Simply Balisha

Simply Balisha

Friday, October 3, 2014

The Fruit Cellar

When I was a girl living in the 1940's, there weren't any processed foods. The TV dinner hadn't been invented yet. The grocery stores didn't carry the produce that they do today. A fresh pineapple was unheard of. We ate things that were in season....and that's why an orange in the Christmas stocking was started. We didn't have oranges very often in the winter. The freezers were small little compartments that hung down in the middle of a small refrigerator. No ice makers in those days. We seldom had ice water, tea, or even Kool Aid back then.

My mother was a canner. She "put up" quite a few of the fruits and vegetables that we ate during the winter. Late summer found her in our un air conditioned kitchen... peering over a kettle of tomatoes to put in jars, seal and put into the canner. She had two canners going at a  time. I remember a hot kitchen in the summer....not from the weather but from the stove with canners boiling. The familiar "ping" to say that the jars had sealed was a sound that she asked me to keep track of.

We were recipients of bushels of apples....the person giving them to us would say...."This were under the can just cut away the brown spots." Mom was thrilled with anything she could get. Those apples meant that we would have applesauce throughout the winter. Mom would ration out the applesauce so that it lasted for a couple months. I never had jarred applesauce until I was a teenager.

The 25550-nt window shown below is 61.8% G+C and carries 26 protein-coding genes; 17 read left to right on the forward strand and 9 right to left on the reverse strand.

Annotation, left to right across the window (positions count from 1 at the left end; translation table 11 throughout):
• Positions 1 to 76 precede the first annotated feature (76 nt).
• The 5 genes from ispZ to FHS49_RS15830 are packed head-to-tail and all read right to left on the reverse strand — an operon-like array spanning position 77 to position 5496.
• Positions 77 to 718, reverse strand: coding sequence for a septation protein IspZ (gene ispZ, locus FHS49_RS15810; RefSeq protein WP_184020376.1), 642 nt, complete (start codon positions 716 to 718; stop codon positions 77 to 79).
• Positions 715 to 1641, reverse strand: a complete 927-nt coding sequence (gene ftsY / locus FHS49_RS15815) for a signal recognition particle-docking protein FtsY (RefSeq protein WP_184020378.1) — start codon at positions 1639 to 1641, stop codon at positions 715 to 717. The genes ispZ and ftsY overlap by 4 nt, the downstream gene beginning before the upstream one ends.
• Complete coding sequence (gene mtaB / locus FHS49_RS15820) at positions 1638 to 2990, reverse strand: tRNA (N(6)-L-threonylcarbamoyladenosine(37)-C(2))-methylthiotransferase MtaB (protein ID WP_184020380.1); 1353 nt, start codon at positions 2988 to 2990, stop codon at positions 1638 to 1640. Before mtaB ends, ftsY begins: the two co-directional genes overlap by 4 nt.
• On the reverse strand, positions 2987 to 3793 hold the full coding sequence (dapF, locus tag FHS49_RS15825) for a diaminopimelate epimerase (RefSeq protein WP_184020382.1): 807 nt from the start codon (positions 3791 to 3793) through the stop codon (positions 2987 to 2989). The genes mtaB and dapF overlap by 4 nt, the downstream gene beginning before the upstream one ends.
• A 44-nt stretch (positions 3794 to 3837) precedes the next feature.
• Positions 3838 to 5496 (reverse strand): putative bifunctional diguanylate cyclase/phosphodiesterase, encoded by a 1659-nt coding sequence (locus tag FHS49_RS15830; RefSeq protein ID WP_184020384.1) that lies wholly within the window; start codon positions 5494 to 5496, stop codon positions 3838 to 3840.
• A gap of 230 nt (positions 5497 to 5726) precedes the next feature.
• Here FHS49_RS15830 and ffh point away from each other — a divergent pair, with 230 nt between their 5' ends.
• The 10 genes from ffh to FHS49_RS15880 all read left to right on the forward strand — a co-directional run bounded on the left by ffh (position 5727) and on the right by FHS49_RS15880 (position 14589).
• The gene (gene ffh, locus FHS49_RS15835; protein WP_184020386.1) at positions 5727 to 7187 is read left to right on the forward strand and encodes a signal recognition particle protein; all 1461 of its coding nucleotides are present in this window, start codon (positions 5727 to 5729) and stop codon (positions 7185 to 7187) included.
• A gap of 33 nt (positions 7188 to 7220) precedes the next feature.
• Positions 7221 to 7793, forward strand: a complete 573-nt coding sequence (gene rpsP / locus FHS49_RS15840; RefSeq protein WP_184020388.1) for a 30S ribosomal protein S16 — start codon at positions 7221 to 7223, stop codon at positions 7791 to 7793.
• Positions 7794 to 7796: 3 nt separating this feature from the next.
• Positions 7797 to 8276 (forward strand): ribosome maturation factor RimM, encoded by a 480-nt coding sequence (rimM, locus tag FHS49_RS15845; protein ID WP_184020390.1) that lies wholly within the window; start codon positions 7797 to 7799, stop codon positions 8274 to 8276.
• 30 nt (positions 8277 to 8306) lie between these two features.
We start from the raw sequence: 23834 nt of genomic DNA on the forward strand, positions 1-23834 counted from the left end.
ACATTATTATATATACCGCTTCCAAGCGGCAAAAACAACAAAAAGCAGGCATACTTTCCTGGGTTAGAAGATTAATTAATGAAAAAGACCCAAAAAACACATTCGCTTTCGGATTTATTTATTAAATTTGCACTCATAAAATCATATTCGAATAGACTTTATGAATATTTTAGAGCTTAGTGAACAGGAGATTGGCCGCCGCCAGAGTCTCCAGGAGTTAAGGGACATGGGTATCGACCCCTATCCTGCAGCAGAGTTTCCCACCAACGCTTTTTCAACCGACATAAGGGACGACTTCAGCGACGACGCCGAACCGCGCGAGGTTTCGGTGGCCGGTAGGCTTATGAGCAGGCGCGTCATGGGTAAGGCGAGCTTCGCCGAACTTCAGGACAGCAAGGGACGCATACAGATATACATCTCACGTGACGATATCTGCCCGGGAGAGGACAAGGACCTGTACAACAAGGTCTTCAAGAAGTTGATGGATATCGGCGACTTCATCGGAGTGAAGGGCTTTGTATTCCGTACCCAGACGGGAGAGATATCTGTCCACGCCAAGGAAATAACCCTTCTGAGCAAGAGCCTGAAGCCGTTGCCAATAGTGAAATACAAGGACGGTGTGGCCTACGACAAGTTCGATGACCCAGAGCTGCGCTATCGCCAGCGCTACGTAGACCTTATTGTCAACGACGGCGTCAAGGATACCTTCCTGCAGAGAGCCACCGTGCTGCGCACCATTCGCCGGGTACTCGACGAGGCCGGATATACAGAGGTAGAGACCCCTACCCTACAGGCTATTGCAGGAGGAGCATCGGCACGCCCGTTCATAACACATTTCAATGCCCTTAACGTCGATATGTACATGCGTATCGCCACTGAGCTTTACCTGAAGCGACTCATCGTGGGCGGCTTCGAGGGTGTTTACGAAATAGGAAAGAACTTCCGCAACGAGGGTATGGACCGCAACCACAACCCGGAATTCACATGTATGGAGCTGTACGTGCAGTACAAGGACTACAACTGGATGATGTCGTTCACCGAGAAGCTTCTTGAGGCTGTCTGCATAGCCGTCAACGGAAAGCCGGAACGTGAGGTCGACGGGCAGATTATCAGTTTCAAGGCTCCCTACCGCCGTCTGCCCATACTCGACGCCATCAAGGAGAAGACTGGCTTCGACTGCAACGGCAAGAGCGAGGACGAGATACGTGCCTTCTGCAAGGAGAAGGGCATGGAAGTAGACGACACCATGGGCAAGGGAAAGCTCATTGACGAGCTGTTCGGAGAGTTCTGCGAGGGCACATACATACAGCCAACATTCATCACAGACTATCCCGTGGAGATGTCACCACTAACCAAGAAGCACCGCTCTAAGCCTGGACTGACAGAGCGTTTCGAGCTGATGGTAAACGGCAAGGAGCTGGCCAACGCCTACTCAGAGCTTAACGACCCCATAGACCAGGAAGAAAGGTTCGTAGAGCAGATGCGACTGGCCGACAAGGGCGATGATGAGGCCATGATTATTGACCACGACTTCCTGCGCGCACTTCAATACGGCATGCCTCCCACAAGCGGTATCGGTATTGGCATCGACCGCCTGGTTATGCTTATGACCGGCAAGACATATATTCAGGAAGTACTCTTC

I remember getting bushels of peaches and pears. I loved having a peach with cottage cheese salad for lunch. Mom and Grandma used to make blushing pears. They would be cooked with a few cinnamon red hot candies. I love these to this day. The last thing that she canned each year would be chili sauce. I can still smell it in my memory. We would have that with beef and pork roasts.

Then there were the tins with Mom's fruitcakes inside. She made these for everyone... for gifts at Christmas. They were her treasures.

Where did we keep all of these canned things? We had a house with a basement that wasn't heated. Part of it had a dirt floor. There was a monster furnace. It looked like a big octopus in the middle of the room. There was a coal bin on one side......and across from that was an old stairway coming down from the outside. Much like the one in the photo. Remember the old song....Playmate come out and play with me...and bring your dollies three....climb up my apple tree. Look down my rain barrel...slide down my cellar door and we'll be jolly friends forever more.
Well, we had that cellar door and the stairs led down to our basement. There was a little room, partitioned off from the rest of the basement, that Mom called her fruit cellar. I've heard it called a root cellar, but ours was a fruit cellar. She decorated the shelves with fresh shelf paper each fall and put her jars on those shelves. All lined up like jars of jewels. The window to this little room was always that the sun could come in and shine on her jars. She would have a gunny sack of potatoes, carrots in sand, and onions hanging. I loved going into the fruit cellar. It was my job to bring up the jars as she needed them.